Jerusalem Embassy Move Led to People Dying, Didn’t Promote Peace – Macron

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French President Emmanuel Macron said Tuesday that the relocation of the U.S. Embassy in Israel to Jerusalem led to “people dying” and did not advance peace.

At a joint press conference, Macron and Prime Minister Benjamin Netanyahu said that in their 90-minute-long meeting, they discussed the conflict sand tension in the region and Iran’s growing influence in the region and the 2015 nuclear deal.

French President Emmanuel Macron said that France opposes Israel’s expansion of settlements in occupied Palestinian territory as he urged fresh Middle East peace talks. Stressing that international law should be “respected by all”, Macron said: “I am thinking here of (Israel’s) continued building” in occupied Palestinian territory.

Israelis and Palestinians should be able “to live side by side within secure and recognised borders with Jerusalem as the capital”, Macron said after his first official talks with Netanyahu.

“I hope everything will be done for negotiations to move forward,” he said.

French President Emmanuel Macron warned of the risk of an “escalation” in the Iranian nuclear standoff after Tehran announced plans to boost uranium enrichment capacity to pressure Europeans scrambling to save a landmark deal.

The French President called on “everyone to stabilise the situation and not give into this escalation which would lead to only one thing: conflict.”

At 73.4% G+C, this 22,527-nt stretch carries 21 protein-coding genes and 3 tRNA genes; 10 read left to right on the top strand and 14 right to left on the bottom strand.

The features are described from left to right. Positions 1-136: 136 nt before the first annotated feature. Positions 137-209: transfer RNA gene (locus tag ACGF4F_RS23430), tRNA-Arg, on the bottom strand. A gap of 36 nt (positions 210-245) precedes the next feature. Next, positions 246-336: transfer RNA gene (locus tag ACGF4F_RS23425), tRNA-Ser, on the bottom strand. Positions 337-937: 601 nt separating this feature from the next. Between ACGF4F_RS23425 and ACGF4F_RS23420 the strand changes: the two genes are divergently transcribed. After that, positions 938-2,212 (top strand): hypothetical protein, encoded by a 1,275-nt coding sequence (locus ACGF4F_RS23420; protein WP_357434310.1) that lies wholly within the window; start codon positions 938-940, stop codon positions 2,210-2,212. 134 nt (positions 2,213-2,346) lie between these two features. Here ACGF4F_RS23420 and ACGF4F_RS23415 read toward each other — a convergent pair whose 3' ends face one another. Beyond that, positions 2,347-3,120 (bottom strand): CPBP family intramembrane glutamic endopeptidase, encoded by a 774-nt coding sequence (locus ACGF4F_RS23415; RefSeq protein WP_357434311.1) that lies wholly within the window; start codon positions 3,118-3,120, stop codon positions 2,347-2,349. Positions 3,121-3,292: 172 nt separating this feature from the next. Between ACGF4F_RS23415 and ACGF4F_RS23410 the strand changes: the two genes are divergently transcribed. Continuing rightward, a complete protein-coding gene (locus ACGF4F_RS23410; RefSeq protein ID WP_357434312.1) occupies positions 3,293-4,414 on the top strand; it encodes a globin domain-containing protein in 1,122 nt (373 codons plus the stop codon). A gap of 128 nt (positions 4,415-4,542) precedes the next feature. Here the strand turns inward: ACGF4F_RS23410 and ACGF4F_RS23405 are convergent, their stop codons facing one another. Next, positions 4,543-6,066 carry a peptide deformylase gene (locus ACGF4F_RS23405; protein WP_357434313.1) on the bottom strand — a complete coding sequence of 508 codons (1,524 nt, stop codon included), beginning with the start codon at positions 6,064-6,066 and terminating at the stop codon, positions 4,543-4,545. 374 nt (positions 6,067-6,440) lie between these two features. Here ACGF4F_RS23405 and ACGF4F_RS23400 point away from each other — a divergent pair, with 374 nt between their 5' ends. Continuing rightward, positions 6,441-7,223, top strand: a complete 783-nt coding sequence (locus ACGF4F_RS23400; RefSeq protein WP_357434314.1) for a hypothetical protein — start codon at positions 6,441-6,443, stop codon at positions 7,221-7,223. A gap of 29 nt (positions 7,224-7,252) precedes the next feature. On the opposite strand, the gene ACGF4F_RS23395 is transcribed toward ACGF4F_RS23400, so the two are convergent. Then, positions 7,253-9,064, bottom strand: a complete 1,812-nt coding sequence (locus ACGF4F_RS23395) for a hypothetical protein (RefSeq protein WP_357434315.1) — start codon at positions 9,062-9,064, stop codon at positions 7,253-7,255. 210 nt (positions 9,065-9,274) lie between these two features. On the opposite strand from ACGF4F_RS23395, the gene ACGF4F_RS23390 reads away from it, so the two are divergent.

While noting that Iran had stepped up the pressure with its latest announcement, Macron also pointed blame in the direction of US President Donald Trump for unilaterally pulling out of the hard-fought 2015 deal designed to stop Tehran getting a nuclear bomb.

Macron said France shared Israel’s concerns about Iran. He stressed the importance of the Iran deal but said it should be complemented with an agreement that would target Tehran’s ballistic-missile program and activities in the region. Macron added that the two leaders agreed to set up joint working groups to coordinate efforts.

Netanyahu, who has vigorously opposed the Iranian deal, said he had not attempted to convince Macron to abandon it. Instead he said he believed Europe would give up on its efforts to save it under pressure from the US, which has threatened sanctions against European countries which continue to do business in Iran.

“I did not ask President Macron to leave the deal. I think that economic realities are going to decide this matter, so it’s not what we focused on,” he said after talks between the two leaders.

Dispatch based on reports from Haertz, France 24, New York Times, and AFP. 


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